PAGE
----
Natosha Morris in "Homo-
sexuality is not a nationality"
(3/18/93) feels the need to
assert that "my suffering is
worse than your suffering."
This has the effect of not only
alienating people from her
cause, but also slamming
homosexuals for no apparent
reason.
No, there isn't any
"country" that homosexuals
can call their homeland. Is
this fact relevant? Hardly.
The contention that homo-
sexuality is not a nationality
is both uninteresting and
germane to the main preju-
dices encountered by
homosexuals today. To be a
homosexual in today's
society is to be a member of a
group which could prove
dangerous at any time.
I find it ironic, then, that

in the wake of all the gay-
bashing we've seen in recent
years, Ms. Morris informs us
that "the majority of the
population in this country will
not allow such psychopathol-
ogy" such as torture, degrada-
tion, and dehumanization to
be tolerated. Not only has this
been tolerated, but up until
January 20, 1993, such
behavior has effectively been
encouraged. Can you imagine
a 1993 military ban on
Blacks?
But, as stated above, to
compare traumas has the
effect only of constructing
new boundaries between
groups. Rather, Ms. Morris
would do well to attempt to
empathize with the plight of
homosexuals in our culture.
Misinformed arguments such
as the following one further
detract from the column's
credibility. First Ms. Morris

asserts that people on campus
say that a sign offensive to
African Americans would
never be given this much
attention, then she says
African-American women
were offended by the "Pussie
Rd." sign, therefore, the first
statement does not hold. Give
me a break. When people say
that the reaction to the sign
was different because it
pertained to women rather
than Blacks, they don't mean
that no Blacks could possibly
be offended by the sign.
With all due respect, Ms.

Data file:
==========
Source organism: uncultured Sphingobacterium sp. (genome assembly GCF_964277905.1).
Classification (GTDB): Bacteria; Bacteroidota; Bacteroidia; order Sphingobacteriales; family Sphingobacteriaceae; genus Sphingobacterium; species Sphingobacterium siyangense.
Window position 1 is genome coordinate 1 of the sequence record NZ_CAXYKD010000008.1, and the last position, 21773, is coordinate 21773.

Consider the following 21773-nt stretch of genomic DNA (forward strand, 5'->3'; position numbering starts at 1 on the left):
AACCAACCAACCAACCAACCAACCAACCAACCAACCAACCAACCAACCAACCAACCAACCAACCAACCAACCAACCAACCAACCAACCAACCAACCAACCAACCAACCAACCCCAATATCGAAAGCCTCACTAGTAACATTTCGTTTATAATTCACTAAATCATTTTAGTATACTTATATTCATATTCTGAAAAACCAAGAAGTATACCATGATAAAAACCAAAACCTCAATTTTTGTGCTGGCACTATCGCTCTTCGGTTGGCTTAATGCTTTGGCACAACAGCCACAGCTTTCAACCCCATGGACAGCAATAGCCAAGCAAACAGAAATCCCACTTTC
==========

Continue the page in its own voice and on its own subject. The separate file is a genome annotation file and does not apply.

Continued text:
Morris would do well to
study the facts and write a
clear, sensical column - not
an irrational, abrasive piece
which is an underhanded
swipe at another minority.
Loren Shevitz
RC Senior

Morris' column insults homosexuals

Basketball fans
should sing
national anthem
To the Daily:
I have read in the Daily
several times how the crowds
at Crisler Arena are not
enthusiastic enough during
basketball games. One other
thing I noticed is how the
crowd hushes up during the .
playing of the Star-Spangled
Banner. Even though the
announcer invites everybody
to join in the singing of it,
everybody acts as if it were a
moment of silence or some-
thing while the music of the
national anthem blares in the
background.
I, like probably everybody
else in the stands, can not sing
worth anything. But since the
crowd always does a good job
with "Hail to the Victors," I
think it would sound great if
the fans would join in the
singing of the national
anthem. The Star-Spangled
Banner was always meant to
be sung and, who knows,
maybe singing it and the
accompanying feelings of
patriotism it creates might get
the crowds more into the
game.

Teaching Assistants work hard, deserve raise

To the Daily:
I commend Frank DeSanto
for his article that appeared in
The Ann Arbor News,
"Teaching assistants seek
higher wages to make ends
meet."
I took a course fall
semester 1992, "Writing about
Great Books," taught by

each book. Both papers were
considered as final papers -
not drafts - and were
penalized for errors, (e.g.,
spelling, run-on sentences,
dangling modifiers, sentence
fragments, etc.). A student's
grade was determined by the
quality of the revision from
naner one to naner two, and

at least one two-hour lecture
per week.
In addition, the assistants
had office hours and graded
numerous papers. This caused
considerable stress for the
students and the assistants
who were overloaded. All of
the assistants were concur-
rently working on their own

Wayne Chen
neering senior